Technology constantly changes, and that’s especially true in the case of TVs. Ask anyone old enough to remember having to cross the room to change channels, or look at a black and white screen. The viewing experience seems to change at a dizzying pace, and TV-watchers – in other words, nearly the entire world – come to expect more and more from their screens.
What was once a buzz-phrase is now the standard: 4K. But what is 4K, and does it actually count for anything? Read on for our explainer on what the phrase means, if you should invest in a 4K television, and what to look out for when you are buying a 4K television.
What is a 4K TV?
4K, as you’ve probably guessed, is short for 4,000. To be exact, images that are 4K in quality measure 4,096 by 2,160 pixels in resolution. By comparison, a Full HD picture measures only only 1920 by 1080 pixels, so a 4K TV actually offers four times better image quality than a Full HD television. And it’s even better still than an HD Ready TV (you can find out more about the differences between the two in our HD Ready vs Full HD explainer).
4K televisions offer you an image of such depth and clarity that to actually see one for the first time can be a pretty breath-taking experience, and returning to HD television afterwards is kind of like coming back to Kansas after visiting Oz.
You’ll often hear the terms ‘Ultra HD’, ‘UHD’ and ‘4K Ultra HD’ – ultimately, they all refer to the same technology. That said, 4K and Ultra HD images are not quite the same, since they have different aspect ratios. A 4K cinema screen will have a resolution of 4,096 by 2,160 pixels; a home television has 3,840 by 2,160 pixels.
Yes, that’s technically less than 4K in width. So why is the phrase ‘4K’ used? Being honest, it’s simply because it falls off the tongue more easily: it’s textbook tech jargon. Some TV makers only use the phrase Ultra HD, but in practical terms, it’s completely interchangeable with 4K.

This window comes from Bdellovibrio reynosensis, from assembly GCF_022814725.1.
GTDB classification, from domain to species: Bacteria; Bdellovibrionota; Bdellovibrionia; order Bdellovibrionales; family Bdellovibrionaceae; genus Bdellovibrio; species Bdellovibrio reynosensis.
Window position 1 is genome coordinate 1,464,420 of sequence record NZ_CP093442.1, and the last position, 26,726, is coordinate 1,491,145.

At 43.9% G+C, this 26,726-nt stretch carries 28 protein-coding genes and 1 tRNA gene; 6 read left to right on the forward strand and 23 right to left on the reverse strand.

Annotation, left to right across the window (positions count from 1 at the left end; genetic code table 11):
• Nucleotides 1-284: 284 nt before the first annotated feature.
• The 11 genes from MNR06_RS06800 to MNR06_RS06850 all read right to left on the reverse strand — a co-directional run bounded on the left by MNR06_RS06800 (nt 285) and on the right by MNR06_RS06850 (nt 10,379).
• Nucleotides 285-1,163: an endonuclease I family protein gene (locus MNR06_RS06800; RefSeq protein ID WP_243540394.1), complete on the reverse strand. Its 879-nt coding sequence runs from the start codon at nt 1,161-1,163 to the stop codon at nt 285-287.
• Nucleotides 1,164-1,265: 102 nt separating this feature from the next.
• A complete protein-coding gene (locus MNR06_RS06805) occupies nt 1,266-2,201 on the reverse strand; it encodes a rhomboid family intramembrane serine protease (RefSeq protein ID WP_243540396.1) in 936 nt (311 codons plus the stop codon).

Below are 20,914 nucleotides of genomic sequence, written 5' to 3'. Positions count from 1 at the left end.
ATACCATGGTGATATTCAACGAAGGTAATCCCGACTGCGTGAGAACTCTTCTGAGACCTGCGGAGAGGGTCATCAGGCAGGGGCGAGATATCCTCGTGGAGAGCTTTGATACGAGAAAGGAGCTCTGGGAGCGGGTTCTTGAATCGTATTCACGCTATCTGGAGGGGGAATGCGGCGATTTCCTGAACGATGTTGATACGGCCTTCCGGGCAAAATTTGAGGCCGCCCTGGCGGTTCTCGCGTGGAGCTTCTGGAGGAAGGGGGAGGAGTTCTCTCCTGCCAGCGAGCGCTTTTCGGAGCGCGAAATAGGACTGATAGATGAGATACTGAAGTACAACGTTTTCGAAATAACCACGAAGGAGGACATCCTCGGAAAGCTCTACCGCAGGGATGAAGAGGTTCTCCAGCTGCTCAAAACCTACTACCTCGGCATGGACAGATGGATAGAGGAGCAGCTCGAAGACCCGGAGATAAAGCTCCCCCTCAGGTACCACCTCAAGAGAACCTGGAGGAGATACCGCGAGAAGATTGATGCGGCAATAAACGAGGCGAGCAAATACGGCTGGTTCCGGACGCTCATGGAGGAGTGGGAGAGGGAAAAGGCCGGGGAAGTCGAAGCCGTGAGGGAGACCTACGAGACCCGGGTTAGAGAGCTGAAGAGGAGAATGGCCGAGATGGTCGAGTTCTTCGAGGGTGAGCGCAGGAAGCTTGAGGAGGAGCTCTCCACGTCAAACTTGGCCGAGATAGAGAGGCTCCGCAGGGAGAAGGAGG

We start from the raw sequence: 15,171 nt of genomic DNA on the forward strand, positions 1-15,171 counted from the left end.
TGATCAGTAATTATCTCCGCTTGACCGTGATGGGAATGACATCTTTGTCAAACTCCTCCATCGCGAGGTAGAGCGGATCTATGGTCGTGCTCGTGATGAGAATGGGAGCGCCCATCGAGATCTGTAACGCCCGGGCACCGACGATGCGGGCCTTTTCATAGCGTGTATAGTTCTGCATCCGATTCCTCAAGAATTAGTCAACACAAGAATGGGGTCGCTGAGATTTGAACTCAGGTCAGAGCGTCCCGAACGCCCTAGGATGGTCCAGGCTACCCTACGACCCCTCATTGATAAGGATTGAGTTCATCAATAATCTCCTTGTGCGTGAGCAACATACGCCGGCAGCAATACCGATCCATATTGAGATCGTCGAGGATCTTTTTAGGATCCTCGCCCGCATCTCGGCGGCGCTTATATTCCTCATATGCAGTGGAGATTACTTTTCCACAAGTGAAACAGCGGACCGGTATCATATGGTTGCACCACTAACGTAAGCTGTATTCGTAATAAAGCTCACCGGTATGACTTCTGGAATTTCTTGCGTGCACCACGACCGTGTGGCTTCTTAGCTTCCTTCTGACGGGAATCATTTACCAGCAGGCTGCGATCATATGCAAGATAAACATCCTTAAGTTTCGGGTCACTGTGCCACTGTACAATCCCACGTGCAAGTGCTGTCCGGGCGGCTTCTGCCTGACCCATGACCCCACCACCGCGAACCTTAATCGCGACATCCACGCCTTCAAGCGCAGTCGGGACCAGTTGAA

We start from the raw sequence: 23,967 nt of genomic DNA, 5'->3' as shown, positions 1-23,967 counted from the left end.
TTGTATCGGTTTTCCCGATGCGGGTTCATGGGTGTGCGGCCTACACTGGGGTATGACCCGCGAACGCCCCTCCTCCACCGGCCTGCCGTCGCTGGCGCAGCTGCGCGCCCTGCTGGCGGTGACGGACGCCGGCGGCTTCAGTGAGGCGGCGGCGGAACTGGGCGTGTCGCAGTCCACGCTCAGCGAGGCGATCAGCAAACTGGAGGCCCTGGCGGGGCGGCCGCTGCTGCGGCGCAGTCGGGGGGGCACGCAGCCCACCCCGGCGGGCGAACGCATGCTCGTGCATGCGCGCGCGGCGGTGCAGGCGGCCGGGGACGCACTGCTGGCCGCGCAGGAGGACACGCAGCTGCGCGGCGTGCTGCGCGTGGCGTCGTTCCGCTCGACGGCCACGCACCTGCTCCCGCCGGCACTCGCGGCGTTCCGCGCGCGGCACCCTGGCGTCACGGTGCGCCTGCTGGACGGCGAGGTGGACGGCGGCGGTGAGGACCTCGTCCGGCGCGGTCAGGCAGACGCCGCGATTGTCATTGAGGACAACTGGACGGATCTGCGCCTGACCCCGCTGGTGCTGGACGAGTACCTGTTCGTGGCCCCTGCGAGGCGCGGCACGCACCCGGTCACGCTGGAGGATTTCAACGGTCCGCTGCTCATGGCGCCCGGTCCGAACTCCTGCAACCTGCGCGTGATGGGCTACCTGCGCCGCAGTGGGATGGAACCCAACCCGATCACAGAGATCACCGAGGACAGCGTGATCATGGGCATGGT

Why buy a 4K TV?
There’s that gorgeous, ultra-crisp picture quality of course. But let’s assume for a minute that cutting-edge screen quality isn’t your priority, and you’re more focused on spending your money sensibly.
If you’re in the market for a new TV, you’ll be hard-pressed not to buy a 4K set. It’s more or less becoming the absolute standard for most TV manufacturers. There are exceptions to this: if you’re looking for a smaller set, like a 32-incher for your kitchen counter perhaps, then you’ll often find these are still just Full HD. That’s because a screen of this size simply doesn’t need to feature the 8-plus million pixels of Ultra HD television – your eyes won’t appreciate them. (For more information about choosing the right-size TV for your viewing space, you can read our What size TV should I buy? article.
But for TV sets of 40-inch and larger, short of going to a second-hand appliance store, you’re going to struggle to find any non-4K sets made in the last few years. Oh, and if you’re wondering when 4K itself will go the way of Full HD, Standard Definition and cathode rays, it’s already happening – you’ll already see 8K sets on the market. But these are prohibitively expensive, and the technology only really shines on enormous 75-inch to 85-inch sets. So breathe easy: you’re fine with 4K for now.
You may have already thought: ‘It’s one thing to have a 4K TV, but what content can I watch in 4K?’ If so, you’ll be pleased to hear that all the major streaming platforms deliver 4K content to 4K-ready screens. Netflix, Amazon Prime Video, YouTube, Hulu all deliver 4K content, while Apple and Google both offer 4K downloads. BBC’s iPlayer has dipped a toe into 4K, offering certain content in Ultra HD, and will doubtless offer more and more in the future.
One thing you should keep in mind, though, is that streaming 4K content uses up a considerable amount of your internet bandwidth – around 25Mbps. If you’re not sure whether your current broadband is suitable for 4K streaming, make sure you read our what broadband speed do I need article.
What to look for when buying a 4K TV